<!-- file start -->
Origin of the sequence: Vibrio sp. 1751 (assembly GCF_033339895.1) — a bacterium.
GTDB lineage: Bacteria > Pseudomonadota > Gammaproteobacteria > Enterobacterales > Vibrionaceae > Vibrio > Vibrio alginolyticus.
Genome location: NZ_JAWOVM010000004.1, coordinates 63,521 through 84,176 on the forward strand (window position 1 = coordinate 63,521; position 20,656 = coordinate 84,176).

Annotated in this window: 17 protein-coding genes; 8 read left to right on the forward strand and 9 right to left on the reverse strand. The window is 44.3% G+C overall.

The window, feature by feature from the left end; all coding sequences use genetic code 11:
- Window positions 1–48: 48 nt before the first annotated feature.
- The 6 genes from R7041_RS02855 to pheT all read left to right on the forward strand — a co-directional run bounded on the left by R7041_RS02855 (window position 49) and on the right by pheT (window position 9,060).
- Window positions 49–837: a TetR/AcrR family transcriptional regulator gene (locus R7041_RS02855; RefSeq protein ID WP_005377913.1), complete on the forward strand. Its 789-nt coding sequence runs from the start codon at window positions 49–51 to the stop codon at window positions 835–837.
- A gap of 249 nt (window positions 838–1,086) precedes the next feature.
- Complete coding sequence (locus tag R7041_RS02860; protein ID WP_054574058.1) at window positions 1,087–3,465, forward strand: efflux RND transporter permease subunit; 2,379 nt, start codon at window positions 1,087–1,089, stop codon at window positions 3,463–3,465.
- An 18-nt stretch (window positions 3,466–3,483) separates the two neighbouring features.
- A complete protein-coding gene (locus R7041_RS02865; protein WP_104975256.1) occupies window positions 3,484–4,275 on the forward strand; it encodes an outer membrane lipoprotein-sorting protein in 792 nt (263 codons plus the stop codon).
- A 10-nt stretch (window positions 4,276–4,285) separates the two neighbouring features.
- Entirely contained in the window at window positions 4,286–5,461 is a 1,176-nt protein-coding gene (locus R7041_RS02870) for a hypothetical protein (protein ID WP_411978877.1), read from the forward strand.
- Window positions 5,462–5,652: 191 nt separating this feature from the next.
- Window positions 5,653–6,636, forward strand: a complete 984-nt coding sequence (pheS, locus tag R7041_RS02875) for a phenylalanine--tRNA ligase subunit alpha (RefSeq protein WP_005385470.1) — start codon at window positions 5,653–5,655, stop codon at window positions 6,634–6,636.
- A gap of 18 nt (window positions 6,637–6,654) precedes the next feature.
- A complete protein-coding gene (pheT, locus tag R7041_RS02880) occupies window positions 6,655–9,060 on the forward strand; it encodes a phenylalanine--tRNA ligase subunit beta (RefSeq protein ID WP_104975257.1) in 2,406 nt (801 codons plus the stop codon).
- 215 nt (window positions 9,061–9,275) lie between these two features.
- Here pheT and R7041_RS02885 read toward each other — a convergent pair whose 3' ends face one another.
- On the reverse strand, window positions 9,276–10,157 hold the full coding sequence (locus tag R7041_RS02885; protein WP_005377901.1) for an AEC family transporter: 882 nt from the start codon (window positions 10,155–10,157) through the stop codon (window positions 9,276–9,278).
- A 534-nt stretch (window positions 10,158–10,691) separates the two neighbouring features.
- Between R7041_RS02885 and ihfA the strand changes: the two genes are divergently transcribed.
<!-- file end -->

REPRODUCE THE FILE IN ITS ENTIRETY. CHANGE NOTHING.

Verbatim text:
Origin of the sequence: Vibrio sp. 1751 (assembly GCF_033339895.1) — a bacterium.
GTDB lineage: Bacteria > Pseudomonadota > Gammaproteobacteria > Enterobacterales > Vibrionaceae > Vibrio > Vibrio alginolyticus.
Genome location: NZ_JAWOVM010000004.1, coordinates 63,521 through 84,176 on the forward strand (window position 1 = coordinate 63,521; position 20,656 = coordinate 84,176).

Annotated in this window: 17 protein-coding genes; 8 read left to right on the forward strand and 9 right to left on the reverse strand. The window is 44.3% G+C overall.

The window, feature by feature from the left end; all coding sequences use genetic code 11:
- Window positions 1–48: 48 nt before the first annotated feature.
- The 6 genes from R7041_RS02855 to pheT all read left to right on the forward strand — a co-directional run bounded on the left by R7041_RS02855 (window position 49) and on the right by pheT (window position 9,060).
- Window positions 49–837: a TetR/AcrR family transcriptional regulator gene (locus R7041_RS02855; RefSeq protein ID WP_005377913.1), complete on the forward strand. Its 789-nt coding sequence runs from the start codon at window positions 49–51 to the stop codon at window positions 835–837.
- A gap of 249 nt (window positions 838–1,086) precedes the next feature.
- Complete coding sequence (locus tag R7041_RS02860; protein ID WP_054574058.1) at window positions 1,087–3,465, forward strand: efflux RND transporter permease subunit; 2,379 nt, start codon at window positions 1,087–1,089, stop codon at window positions 3,463–3,465.
- An 18-nt stretch (window positions 3,466–3,483) separates the two neighbouring features.
- A complete protein-coding gene (locus R7041_RS02865; protein WP_104975256.1) occupies window positions 3,484–4,275 on the forward strand; it encodes an outer membrane lipoprotein-sorting protein in 792 nt (263 codons plus the stop codon).
- A 10-nt stretch (window positions 4,276–4,285) separates the two neighbouring features.
- Entirely contained in the window at window positions 4,286–5,461 is a 1,176-nt protein-coding gene (locus R7041_RS02870) for a hypothetical protein (protein ID WP_411978877.1), read from the forward strand.
- Window positions 5,462–5,652: 191 nt separating this feature from the next.
- Window positions 5,653–6,636, forward strand: a complete 984-nt coding sequence (pheS, locus tag R7041_RS02875) for a phenylalanine--tRNA ligase subunit alpha (RefSeq protein WP_005385470.1) — start codon at window positions 5,653–5,655, stop codon at window positions 6,634–6,636.
- A gap of 18 nt (window positions 6,637–6,654) precedes the next feature.
- A complete protein-coding gene (pheT, locus tag R7041_RS02880) occupies window positions 6,655–9,060 on the forward strand; it encodes a phenylalanine--tRNA ligase subunit beta (RefSeq protein ID WP_104975257.1) in 2,406 nt (801 codons plus the stop codon).
- 215 nt (window positions 9,061–9,275) lie between these two features.
- Here pheT and R7041_RS02885 read toward each other — a convergent pair whose 3' ends face one another.
- On the reverse strand, window positions 9,276–10,157 hold the full coding sequence (locus tag R7041_RS02885; protein WP_005377901.1) for an AEC family transporter: 882 nt from the start codon (window positions 10,155–10,157) through the stop codon (window positions 9,276–9,278).
- A 534-nt stretch (window positions 10,158–10,691) separates the two neighbouring features.
- Between R7041_RS02885 and ihfA the strand changes: the two genes are divergently transcribed.